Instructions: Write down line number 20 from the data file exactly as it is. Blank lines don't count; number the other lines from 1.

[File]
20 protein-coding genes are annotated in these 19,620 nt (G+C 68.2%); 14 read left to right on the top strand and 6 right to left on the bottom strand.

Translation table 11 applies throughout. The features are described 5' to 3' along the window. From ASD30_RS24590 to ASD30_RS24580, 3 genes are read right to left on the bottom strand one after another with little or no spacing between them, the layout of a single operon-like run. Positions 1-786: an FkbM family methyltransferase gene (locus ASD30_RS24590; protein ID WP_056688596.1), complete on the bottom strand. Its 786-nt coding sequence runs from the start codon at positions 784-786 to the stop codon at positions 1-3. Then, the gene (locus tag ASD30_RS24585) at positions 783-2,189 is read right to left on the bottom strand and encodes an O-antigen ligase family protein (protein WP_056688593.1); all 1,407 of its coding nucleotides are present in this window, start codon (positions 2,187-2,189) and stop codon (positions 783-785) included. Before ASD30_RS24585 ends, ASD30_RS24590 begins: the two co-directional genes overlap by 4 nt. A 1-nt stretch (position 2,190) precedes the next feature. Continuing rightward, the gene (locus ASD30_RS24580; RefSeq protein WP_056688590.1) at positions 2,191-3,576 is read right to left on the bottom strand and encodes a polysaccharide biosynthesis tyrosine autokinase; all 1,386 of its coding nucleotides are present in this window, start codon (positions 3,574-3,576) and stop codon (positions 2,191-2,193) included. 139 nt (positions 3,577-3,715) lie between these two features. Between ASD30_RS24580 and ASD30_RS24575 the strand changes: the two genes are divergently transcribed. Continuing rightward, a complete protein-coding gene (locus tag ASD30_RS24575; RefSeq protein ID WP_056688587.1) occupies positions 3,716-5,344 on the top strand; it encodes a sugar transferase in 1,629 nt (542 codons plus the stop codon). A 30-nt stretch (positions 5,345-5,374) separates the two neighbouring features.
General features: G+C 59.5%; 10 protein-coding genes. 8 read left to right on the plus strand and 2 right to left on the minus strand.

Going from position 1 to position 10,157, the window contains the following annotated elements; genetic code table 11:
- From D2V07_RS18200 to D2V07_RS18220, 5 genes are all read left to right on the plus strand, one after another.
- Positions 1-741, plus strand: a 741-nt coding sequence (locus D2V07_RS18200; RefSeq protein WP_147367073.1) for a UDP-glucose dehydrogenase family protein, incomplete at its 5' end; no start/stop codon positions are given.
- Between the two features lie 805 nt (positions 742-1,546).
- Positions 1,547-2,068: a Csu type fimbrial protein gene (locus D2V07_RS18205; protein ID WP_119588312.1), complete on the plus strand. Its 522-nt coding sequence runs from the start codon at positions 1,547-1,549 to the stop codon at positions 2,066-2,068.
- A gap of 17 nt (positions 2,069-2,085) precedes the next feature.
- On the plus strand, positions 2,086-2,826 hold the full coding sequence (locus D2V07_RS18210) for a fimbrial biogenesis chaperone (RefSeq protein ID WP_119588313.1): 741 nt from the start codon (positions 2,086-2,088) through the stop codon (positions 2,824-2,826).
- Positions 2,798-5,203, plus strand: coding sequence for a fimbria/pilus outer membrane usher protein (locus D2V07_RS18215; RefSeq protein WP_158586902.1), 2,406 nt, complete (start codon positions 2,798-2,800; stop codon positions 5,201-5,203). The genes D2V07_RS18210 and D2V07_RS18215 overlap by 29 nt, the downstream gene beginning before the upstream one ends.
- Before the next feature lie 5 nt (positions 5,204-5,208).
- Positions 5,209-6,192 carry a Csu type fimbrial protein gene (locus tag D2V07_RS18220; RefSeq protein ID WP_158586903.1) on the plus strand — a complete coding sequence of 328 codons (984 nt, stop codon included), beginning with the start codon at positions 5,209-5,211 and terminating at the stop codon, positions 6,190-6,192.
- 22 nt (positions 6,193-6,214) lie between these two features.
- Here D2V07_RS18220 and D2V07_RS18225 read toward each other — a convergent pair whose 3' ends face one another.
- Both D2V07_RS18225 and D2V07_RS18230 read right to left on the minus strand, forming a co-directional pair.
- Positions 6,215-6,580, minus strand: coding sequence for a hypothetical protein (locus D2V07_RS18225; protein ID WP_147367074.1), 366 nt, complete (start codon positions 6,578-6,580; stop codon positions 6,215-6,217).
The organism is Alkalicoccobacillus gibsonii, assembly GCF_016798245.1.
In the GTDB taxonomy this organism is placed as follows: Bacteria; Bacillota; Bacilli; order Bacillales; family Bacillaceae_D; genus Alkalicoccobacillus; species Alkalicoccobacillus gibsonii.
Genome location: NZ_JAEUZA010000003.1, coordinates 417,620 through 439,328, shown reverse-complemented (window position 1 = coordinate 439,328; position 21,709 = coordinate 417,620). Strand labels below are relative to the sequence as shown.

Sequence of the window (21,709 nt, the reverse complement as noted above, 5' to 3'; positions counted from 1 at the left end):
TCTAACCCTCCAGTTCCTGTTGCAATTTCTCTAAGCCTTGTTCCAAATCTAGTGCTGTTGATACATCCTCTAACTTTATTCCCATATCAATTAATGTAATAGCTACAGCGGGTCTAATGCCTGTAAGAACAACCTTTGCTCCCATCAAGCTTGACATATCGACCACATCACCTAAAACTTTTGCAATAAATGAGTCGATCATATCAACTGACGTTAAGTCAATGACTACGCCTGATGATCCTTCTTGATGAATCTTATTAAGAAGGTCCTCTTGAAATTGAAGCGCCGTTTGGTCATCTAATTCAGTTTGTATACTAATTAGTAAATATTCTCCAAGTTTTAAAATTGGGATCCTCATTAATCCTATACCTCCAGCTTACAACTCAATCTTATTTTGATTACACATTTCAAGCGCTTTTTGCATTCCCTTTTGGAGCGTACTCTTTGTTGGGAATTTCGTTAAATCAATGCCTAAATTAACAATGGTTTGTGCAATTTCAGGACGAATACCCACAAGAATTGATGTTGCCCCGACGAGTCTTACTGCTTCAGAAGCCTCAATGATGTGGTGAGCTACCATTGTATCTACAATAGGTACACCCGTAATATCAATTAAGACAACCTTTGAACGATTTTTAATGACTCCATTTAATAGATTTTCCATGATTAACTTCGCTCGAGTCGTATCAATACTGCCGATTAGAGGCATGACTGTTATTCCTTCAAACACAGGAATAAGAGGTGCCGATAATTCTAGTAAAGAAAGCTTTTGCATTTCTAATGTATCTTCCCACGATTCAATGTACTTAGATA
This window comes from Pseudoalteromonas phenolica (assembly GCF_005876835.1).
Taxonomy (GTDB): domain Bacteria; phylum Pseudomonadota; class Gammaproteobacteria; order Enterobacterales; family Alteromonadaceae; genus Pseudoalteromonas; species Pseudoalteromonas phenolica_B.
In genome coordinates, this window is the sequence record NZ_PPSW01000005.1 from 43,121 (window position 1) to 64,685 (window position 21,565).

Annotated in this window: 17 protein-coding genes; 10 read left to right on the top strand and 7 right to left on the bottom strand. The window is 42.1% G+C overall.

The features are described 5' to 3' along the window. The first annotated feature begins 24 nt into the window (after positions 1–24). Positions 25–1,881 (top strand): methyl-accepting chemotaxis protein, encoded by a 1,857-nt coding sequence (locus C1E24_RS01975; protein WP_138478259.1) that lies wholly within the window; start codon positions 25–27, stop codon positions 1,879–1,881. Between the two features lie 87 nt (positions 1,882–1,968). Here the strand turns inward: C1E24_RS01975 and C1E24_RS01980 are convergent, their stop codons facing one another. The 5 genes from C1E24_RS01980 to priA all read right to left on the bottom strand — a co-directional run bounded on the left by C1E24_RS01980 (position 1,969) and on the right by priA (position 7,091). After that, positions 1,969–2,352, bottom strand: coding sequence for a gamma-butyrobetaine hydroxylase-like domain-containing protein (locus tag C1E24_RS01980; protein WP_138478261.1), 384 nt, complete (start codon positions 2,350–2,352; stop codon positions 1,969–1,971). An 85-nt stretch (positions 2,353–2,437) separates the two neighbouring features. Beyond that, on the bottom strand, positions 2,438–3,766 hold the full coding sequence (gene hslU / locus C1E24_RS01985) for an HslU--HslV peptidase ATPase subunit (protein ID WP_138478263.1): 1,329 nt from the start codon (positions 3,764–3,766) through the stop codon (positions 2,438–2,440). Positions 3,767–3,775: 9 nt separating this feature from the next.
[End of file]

Genome location: NZ_JAEUZA010000003.1, coordinates 417,620 through 439,328, shown reverse-complemented (window position 1 = coordinate 439,328; position 21,709 = coordinate 417,620). Strand labels below are relative to the sequence as shown.